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Barr cites ‘serious irregularities’ in death of Epstein, vows to go after his associates

Using strikingly blunt language, Attorney General William Barr ratcheted up his criticism of the Bureau of Prisons Monday in the wake of Saturday’s death, by apparent suicide, of alleged sex trafficker Jeffrey Epstein at the Metropolitan Correctional Center in New York City. Barr pledged to hold accountable those responsible for letting the Palm Beach multimillionaire escape justice.

“We are now learning of serious irregularities at this facility that are deeply concerning and that demand a thorough investigation,” Barr said.

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Attorney General William Barr said ‘serious questions’ about the death of Jeffrey Epstein must be answered.

Speaking in New Orleans, Barr said the Justice Department will continue to investigate alleged co-conspirators and enablers of Epstein in the wake of his death.

“Let me assure you this case will continue on against anyone who was complicit with Epstein,” he said, addressing the national conference of the Fraternal Order of Police. “Any co-conspirators should not rest easy.”

Pronouncing himself “appalled” that Epstein was taken off suicide watch before his death, Barr said the hedge fund manager’s victims — including, allegedly, dozens of underage girls — deserved justice “and we will ensure that they get it.”

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The Metropolitan Correctional Center in New York City was housing Jeffrey Epstein when he apparently committed suicide Saturday.

Over the weekend, Barr ordered the DOJ’s Office of Inspector General to examine how and why the jail failed to adequately secure Epstein, who had apparently tried to kill himself weeks earlier in the same facility.

The FBI was also looking into potential irregularities in the handling of Epstein, who had recently been denied bail pending trial and who had sought house arrest instead.

Barr promised Monday that “we will hold people accountable for this failure.”

The irregularities cited by Barr are only the latest in a legal odyssey that has been rife with puzzling twists from the beginning.

More than 10 years ago, Epstein was accused of sexually abusing as many as three dozen underage girls who had been lured to his waterfront estate in Palm Beach by recruiters under the pretext that they’d be giving an older man a massage. A number of the girls said they were sexually abused during those massages.

Nonetheless, Alexander Acosta, then the U.S. attorney for Southern Florida, agreed to shelve a 53-page sex-trafficking indictment as part of a deal with Epstein’s lawyers that called for the financier to plead guilty in 2008 to minor charges in state court. Epstein’s legal team demanded — and Acosta agreed — that victims not be informed of the plea deal and that the plea arrangement be sealed. That was later deemed a violation of the Crime Victims’ Rights Act, which requires that victims be informed of court hearings and plea deals.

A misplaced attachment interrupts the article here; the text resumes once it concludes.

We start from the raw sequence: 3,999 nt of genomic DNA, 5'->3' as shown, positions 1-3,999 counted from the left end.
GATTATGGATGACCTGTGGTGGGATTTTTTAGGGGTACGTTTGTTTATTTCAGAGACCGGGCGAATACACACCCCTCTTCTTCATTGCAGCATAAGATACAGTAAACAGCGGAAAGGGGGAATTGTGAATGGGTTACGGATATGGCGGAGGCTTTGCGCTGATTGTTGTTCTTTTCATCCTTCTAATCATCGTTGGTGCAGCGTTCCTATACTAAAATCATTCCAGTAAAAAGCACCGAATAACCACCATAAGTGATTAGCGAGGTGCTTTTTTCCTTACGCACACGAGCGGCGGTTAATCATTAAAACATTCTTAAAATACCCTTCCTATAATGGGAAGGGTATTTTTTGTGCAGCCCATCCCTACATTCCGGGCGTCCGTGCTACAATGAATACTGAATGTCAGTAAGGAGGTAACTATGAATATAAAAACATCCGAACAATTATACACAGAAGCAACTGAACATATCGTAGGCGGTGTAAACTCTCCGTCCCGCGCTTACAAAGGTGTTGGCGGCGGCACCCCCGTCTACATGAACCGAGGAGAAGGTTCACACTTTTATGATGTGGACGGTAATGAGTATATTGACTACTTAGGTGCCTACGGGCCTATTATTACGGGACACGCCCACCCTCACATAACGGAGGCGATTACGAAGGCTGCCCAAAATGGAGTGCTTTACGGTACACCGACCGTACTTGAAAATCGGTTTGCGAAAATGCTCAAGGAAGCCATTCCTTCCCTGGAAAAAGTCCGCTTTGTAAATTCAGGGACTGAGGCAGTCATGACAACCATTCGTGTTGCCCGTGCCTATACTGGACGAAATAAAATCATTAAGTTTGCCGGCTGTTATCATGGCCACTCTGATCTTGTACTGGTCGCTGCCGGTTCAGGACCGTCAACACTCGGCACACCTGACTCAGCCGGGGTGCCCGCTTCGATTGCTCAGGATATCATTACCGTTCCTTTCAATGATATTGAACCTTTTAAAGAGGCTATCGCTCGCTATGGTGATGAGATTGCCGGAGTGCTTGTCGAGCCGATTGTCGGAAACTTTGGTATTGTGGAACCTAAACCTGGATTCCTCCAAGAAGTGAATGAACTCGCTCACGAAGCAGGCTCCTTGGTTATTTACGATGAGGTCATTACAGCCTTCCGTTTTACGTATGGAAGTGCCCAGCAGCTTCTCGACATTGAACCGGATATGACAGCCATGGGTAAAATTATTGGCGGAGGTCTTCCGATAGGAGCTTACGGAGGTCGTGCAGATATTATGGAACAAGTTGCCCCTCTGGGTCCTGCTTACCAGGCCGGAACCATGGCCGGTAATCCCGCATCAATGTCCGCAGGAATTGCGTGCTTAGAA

After entering his plea, Epstein served 13 months in the Palm Beach stockade, which afforded him liberal work release privileges despite his pending status as a registered sex offender. While on work release, he was picked up six days a week by his private driver and chauffeured to a downtown West Palm Beach office suite, where he spent his waking hours.

The original plea deal, the work release arrangement and now Epstein’s death are all the subject of ongoing investigations..

With Barr’s talk of irregularities, attention focused on guards at the Metropolitan Correctional Center and whether they followed procedures such as performing set rounds. The New York Times reported that at least one officer assigned to Epstein had been on multiple days of overtime, raising speculation of a night shift nap.

“If the cameras were working, it’s going to show if officers made rounds,” said Darrell Palmer, northeast regional vice president for the Council of Prison Locals C-33, adding that “I’d look to see if rounds were done.”

Subsequently, the Times reported that one of the two officers responsible for watching over Epstein was a substitute who did not typically work as a corrections officer.

Palmer has responsibility over 19 locals in seven states, including New York, and has worked in the federal prison system for more than two decades. He has seen plenty of inmate murders and suicides, but no one of Epstein’s stature and infamy.

As for what type of discipline might be imposed, Palmer said “they’re not going to do anything until they know for sure what happened.”

Suicidal inmates tend to be given a cell mate who can ward off desolation and call for help if there is an attempted suicide. Preliminary indications are that Epstein was alone in his cell.

Palmer described federal prison guards as stretched dangerously thin and said a hiring freeze imposed by the incoming Trump administration may have exacerbated what already was a severe shortage.

Attorney General Barr, upon taking office, reviewed the prison system and ordered accelerated hiring, Palmer said, although the union official noted that Border Patrol and other federal security agencies often are more attractive potential workplaces.

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